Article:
What’s left behind

Dance we carry with us like memories.

Helena Franzén´s latest work ”What’s left behind” is like a well-balanced summary of her choreography, almost a mini retrospective Thomas Olsson writes.

Certainly, one could see Helena Franzén´s latest work ”What’s left behind”, that premiered at Norrlandsoperan in Umea on March 23rd, like a well-balanced summary of her choreography, almost a mini retrospective. Because here you will find both the low-key duets, at times with an emphasis on floorwork, and the razor-sharp solo-sequences, together with that flow which almost always returns with Helena Franzén.

If there is any choreographer that has succeeded in creating a state of mind, or an unmistakable mood in her work, which she often returns to, it is Franzén.

The opening note of ”What’s left behind” is self-reflecting, when the dancers in a prologue like introduction sweeps lightly past a narrow beam of light, that like a shaft horizontally crosses the room. It is self-reflecting without being distant, not too abstract or meta. When the dancers own names are spoken during the movement, a Katarina and a Joel here and a Daniel and an Åsa there, as well as an ambiguous Axel/axle, it emphasizes that these are the dancers and their living bodies before us. Even their perception of each other as dancers, and glances over shoulders and obliquely backwards enhances the impression of a stream of meetings and farewells.

The programme mentions that Helena Franzén was inspired by Siri Hustvedt´s influential essay collection” Living, Thinking, Looking” (2012) and the author´s way of approaching and thinking about a work of art. The question of what it means to have seen an artwork recently or long ago – or in this case a dance piece – seems to be something that permeates ”What´s left behind”.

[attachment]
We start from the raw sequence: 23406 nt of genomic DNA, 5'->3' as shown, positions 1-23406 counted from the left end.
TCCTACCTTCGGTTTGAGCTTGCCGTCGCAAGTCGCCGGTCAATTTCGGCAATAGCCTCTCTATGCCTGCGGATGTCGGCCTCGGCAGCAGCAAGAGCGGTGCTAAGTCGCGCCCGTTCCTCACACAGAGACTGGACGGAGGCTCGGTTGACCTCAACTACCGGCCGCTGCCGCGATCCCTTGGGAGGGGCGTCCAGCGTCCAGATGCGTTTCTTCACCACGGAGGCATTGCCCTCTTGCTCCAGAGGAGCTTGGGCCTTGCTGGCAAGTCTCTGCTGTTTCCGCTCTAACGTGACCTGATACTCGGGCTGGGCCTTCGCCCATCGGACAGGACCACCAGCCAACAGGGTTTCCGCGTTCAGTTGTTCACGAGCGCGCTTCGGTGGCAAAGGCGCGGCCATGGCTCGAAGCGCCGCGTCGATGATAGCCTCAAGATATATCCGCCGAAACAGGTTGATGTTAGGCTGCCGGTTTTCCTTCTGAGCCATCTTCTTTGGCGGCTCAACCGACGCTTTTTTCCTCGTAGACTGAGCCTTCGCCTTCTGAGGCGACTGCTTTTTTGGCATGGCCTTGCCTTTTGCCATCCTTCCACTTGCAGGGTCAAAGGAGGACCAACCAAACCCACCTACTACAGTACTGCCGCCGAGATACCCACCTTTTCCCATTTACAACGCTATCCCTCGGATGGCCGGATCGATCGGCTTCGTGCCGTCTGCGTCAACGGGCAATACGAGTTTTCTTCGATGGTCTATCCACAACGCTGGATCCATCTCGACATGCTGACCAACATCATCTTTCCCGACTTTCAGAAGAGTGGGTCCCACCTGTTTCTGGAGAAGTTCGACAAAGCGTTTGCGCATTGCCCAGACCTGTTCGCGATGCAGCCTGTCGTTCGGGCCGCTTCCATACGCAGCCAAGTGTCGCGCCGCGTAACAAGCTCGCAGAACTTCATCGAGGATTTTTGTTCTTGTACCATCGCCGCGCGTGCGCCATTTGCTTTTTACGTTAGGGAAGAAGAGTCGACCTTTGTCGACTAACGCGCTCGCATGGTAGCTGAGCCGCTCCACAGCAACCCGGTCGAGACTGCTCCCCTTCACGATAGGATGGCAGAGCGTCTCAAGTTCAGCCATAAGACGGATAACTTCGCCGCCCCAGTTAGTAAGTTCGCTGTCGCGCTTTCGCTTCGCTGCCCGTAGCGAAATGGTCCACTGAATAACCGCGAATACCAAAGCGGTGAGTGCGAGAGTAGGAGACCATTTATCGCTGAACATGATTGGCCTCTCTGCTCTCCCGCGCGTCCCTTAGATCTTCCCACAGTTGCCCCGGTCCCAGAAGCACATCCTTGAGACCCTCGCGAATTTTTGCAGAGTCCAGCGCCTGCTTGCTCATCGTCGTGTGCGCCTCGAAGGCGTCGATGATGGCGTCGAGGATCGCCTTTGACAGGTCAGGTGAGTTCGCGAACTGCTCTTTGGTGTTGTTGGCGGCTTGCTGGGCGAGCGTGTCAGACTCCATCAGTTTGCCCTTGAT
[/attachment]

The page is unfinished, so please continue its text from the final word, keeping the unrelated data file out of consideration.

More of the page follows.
Which makes the short moments when only Daniel Hedin´s trombone sounds or the choreography repeats a phrase, occasions to remember the just-seen, like that shoulder twist or that solo. These are only some of the images and memories that I will carry with me from this performance.
Thomas Olsson, SVD

Helena Franzén´s latest piece What´s left behind is like a well-balanced summary of her choreography, almost a mini retrospective”
”If there is any choreographer that has succeeded in creating a state of mind, or an unmistakable mood in her work, which she often returns to, it is Franzén.”

”a quiet exploration, a work whose intellectual reverberations are clear and strong”
Västerbottens-Kuriren

”A strong cohesive work where the skill and expressiveness of the six dancers become something to remember long after the applause have faded”
Folkbladet


Photo: Håkan Jelk

Meeting You

 Helena Franzén and Ori Flomin are not depicting a romantic relationship, but a series of meetings where friendship and togetherness develop – artistically and privately. The duet ”Meeting you” is a superbly perceptive study of what the body can convey, a wordless communication between two experienced artists with a strong sense of integrity.” Anna Ångström, Svenska Dagbladet